I didn’t get off to the best of starts for sure. I was doing an appearance at The Flash Centre to talk about the 7D in the morning and as soon as I wrapped there I zoomed to Essex to be there for 130pm (they were getting married on a Thursday as it was anniversary of when they first went out). Trouble is London traffic was hell and it took me about 3 hours to do a 45 minutes journey. I arrived just as the Bride was waiting to go in. NOT A GOOD START.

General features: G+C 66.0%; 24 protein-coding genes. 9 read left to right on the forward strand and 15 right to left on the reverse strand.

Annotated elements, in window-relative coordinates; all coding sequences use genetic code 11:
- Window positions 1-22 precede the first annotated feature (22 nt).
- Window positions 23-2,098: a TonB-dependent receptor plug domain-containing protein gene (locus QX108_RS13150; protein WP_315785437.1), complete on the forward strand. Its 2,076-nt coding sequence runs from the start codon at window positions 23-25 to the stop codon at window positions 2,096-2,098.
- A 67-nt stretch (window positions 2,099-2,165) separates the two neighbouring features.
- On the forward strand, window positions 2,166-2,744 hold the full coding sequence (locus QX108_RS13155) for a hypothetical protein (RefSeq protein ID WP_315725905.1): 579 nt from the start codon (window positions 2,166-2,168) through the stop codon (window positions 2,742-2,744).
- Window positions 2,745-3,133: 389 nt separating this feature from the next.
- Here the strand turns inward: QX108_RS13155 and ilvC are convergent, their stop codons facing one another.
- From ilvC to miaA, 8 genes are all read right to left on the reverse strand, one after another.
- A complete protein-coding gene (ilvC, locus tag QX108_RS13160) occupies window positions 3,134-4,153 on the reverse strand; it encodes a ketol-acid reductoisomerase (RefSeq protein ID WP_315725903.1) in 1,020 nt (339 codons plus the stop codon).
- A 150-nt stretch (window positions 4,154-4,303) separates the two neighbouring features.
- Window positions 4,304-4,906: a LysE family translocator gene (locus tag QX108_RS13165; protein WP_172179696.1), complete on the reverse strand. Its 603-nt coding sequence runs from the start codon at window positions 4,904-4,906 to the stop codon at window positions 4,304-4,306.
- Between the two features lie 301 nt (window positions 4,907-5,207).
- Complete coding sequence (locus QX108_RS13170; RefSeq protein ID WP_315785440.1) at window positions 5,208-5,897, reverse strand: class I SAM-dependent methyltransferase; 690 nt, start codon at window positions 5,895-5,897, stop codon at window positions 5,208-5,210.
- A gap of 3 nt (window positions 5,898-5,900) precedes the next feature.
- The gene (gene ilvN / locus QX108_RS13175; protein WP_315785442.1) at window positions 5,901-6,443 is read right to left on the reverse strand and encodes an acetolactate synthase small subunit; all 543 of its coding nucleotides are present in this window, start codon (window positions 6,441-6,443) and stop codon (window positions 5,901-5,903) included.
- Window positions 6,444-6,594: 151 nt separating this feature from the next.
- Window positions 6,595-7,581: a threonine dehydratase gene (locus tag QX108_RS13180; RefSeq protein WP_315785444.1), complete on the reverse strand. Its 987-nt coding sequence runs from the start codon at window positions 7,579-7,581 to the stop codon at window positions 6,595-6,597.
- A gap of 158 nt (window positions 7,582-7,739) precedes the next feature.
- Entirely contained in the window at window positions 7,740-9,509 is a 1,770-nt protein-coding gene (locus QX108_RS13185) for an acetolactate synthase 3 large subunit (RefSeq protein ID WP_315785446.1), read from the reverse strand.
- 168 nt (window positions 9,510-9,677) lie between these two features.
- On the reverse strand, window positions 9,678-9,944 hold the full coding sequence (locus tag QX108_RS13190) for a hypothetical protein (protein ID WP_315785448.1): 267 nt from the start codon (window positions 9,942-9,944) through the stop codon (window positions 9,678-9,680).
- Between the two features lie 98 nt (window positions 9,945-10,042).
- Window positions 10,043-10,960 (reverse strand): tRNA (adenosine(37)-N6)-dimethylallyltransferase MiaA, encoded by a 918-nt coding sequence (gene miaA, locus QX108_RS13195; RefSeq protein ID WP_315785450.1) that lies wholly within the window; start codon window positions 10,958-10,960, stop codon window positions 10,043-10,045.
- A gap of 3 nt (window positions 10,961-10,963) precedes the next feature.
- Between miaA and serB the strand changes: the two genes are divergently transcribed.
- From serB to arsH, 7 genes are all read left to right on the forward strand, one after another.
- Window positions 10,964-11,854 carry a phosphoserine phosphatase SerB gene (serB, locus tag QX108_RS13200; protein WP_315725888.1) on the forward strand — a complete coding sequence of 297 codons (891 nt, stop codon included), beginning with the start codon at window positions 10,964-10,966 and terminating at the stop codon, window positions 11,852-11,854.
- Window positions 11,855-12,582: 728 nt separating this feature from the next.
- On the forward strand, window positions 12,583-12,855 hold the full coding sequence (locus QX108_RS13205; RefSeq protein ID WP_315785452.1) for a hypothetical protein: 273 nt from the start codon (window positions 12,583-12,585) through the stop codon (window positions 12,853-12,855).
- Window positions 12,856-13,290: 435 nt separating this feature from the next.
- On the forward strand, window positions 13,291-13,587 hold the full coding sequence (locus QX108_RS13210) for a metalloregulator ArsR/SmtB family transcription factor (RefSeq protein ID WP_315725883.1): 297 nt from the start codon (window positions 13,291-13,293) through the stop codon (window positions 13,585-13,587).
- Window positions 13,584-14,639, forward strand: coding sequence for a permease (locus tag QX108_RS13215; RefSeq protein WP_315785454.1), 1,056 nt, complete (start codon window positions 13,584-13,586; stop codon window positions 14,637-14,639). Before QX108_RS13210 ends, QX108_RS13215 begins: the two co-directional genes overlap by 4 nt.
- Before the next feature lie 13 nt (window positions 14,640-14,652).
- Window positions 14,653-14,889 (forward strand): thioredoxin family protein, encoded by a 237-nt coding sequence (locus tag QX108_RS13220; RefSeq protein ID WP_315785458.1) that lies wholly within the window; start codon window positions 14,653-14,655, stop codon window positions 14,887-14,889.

So obviously I was very stressed. I had with my 2 7Ds and my JVC HM100. One Miller DS20 a monopod and my Zacuto tactical shooter. The plan was to shoot the long talky bits on the JVC and the rest on the 7D. Problem is with no time to set up and no recce I knew as I as soon as I walked in that the JVC was a big no-no. My god it was a dark room with sod all lighting! So it was JVC back in the bag and the two 7D’s out. As I was doing just a short highlight film I wasn’t too stressed about sound but I still wanted some half decent stuff. Not going to happen here. At this point, no time to stick a LAV on the groom (no time to even say hello to my family!), no table to stick anything on and not just that, a baby cried very loudly the whole way through! I kept the tripod 7D on a 24 f1.4 as a wide-ish shot (I was very close to them) and the second 7D on a monopod doing tights, cutaways etc. The main camera has the RODE Stereo Mic on top. Don’t know what was wrong but the sound it recorded was very very low level. Disappointed. Need to look into that. Problem with 7D, no way to monitor sound being recorded. Well I got some nice shots and was utterly thankful I had the 7D. HOW DO PEOPLE WITHOUT THEM SHOOT WEDDING IN THE DARKEST ROOMS KNOWN TO MANKIND WITHOUT LIGHTING THEM?!!? Answer me please? There is no way I would film in a location like that for one of my professional gigs without lighting it, and that would have taken a lot of time to do. That is where the DSLRs come in so handy.